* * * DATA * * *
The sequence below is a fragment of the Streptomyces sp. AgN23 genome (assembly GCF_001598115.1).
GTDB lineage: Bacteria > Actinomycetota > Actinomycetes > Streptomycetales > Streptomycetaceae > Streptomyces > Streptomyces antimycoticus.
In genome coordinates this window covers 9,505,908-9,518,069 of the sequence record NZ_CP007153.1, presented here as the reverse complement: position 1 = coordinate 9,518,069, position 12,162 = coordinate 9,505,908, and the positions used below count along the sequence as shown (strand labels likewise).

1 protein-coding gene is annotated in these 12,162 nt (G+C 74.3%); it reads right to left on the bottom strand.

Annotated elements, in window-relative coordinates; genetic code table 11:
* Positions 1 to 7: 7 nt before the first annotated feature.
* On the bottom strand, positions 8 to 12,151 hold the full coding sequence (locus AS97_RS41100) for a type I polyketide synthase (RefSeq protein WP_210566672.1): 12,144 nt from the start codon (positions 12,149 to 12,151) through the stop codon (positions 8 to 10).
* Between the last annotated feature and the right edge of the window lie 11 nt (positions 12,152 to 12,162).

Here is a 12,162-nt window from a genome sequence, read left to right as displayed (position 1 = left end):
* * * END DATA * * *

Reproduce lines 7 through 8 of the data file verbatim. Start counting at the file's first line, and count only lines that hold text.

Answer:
* On the bottom strand, positions 8 to 12,151 hold the full coding sequence (locus AS97_RS41100) for a type I polyketide synthase (RefSeq protein WP_210566672.1): 12,144 nt from the start codon (positions 12,149 to 12,151) through the stop codon (positions 8 to 10).
* Between the last annotated feature and the right edge of the window lie 11 nt (positions 12,152 to 12,162).